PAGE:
On Aug. 4, I received a letter (signed by [?] Redlich for chief administrative officer and dated July 31) accepting my resignation with effect from Sept. 6. It was in English.

I inferred the Daily News editorƒÆ’‚¢ƒ¢-¡‚¬ƒ¢-¾‚¢s hostile attitude toward me from the following message (dated Aug. 9) from his features assistant Philip Coorey:

The Editor has ruled that we cannot deviate from the customary practice of using unsolicited articles from outsiders only if they are of exceptionally good quality.

The Daily News had made me an ƒÆ’‚¢ƒ¢-¡‚¬ƒ…-outsiderƒÆ’‚¢ƒ¢-¡‚¬ƒ”š‚ almost a month before Sept. 6.

  • Corea, the editor of Daily News at the time of my resignation, briefly headed Sri LankaƒÆ’‚¢ƒ¢-¡‚¬ƒ¢-¾‚¢s diplomatic missions in Ottawa and Washington, D.C., after a stint as editor of Observer He writes the Washington commentary for the Asian Tribune. I ate lunch with Corea (in the distinguished company of Lakshmana Rao of Amic and N. T. R. Singam of the Straits Times. at the Peacock Room of Ming Court Hotel in Singapore on Aug. 12, 1971,ƒÆ’-¡ƒ”š‚  just two days before myƒÆ’-¡ƒ”š‚  return to Ceylon.ƒÆ’-¡ƒ”š‚  Corea said he quit Lake House in January to join the Straits Times.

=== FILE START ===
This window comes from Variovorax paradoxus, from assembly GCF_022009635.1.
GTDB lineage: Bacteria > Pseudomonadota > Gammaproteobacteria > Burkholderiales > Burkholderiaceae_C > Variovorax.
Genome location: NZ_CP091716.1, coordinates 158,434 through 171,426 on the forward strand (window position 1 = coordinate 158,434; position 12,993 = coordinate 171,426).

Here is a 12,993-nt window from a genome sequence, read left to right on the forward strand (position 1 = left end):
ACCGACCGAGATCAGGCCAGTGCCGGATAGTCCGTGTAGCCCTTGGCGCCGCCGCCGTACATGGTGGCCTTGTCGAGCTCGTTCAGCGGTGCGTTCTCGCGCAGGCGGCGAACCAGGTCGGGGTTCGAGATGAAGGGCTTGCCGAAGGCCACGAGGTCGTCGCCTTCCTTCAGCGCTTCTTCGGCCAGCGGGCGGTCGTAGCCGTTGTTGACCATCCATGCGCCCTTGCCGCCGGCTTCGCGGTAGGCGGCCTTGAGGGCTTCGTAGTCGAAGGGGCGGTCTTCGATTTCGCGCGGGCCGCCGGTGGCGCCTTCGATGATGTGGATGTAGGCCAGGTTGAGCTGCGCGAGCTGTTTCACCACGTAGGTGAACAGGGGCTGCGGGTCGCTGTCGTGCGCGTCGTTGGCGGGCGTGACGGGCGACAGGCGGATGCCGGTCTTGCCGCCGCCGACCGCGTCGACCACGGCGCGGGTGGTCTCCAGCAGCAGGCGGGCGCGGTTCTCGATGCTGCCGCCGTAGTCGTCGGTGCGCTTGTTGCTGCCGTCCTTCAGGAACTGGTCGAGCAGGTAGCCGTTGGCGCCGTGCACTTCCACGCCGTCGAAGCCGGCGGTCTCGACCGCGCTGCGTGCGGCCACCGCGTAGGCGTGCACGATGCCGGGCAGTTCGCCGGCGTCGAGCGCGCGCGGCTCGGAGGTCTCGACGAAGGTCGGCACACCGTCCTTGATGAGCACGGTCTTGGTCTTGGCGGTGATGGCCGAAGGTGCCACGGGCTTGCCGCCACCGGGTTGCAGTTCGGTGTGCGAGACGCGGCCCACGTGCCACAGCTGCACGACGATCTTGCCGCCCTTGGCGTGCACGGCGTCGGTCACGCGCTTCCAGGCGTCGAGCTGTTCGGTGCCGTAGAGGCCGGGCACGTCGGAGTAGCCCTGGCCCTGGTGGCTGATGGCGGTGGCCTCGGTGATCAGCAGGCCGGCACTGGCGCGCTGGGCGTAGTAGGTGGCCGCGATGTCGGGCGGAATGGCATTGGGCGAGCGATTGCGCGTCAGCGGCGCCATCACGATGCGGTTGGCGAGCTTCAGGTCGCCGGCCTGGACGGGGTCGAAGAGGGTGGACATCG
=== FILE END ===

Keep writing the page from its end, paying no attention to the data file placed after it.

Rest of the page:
• ƒÆ’-¡ƒ”š‚ Mervyn de Silva succeeded Corea as CDN editor, but he was forced out of Lake House five years later in a tussle with Lake House Chairman A. K. Premadasa. Mervyn died in 1999.
  • During another visit to Amic in Singapore, I joined Philip Coorey and Anura Goonasekera of Amic for lunch, Coorey was then with the Straits Times of Singapore, having left his position as editor of the Observer after the Lake House ƒÆ’‚¢ƒ¢-¡‚¬ƒ…-take-over.ƒÆ’‚¢ƒ¢-¡‚¬ƒ”š‚ Coorey died in 2001.
  • Harold Peiris, under whom I was trained, remained a close friend of mine until his death in 2007.

Looking back, I am glad that I resigned and intuitively avoided getting entangled in the post-1970 political minefield that Lake House would become.

ƒÆ’-¡ƒ”š‚ Next: Part 4ABƒÆ’‚¢ƒ¢-¡‚¬ƒ¢¢”š¬‚Piling high and deep in journalism: Doing the MA and PhD

[The writer is professor of mass communications emeritus, Minnesota State University Moorhead.]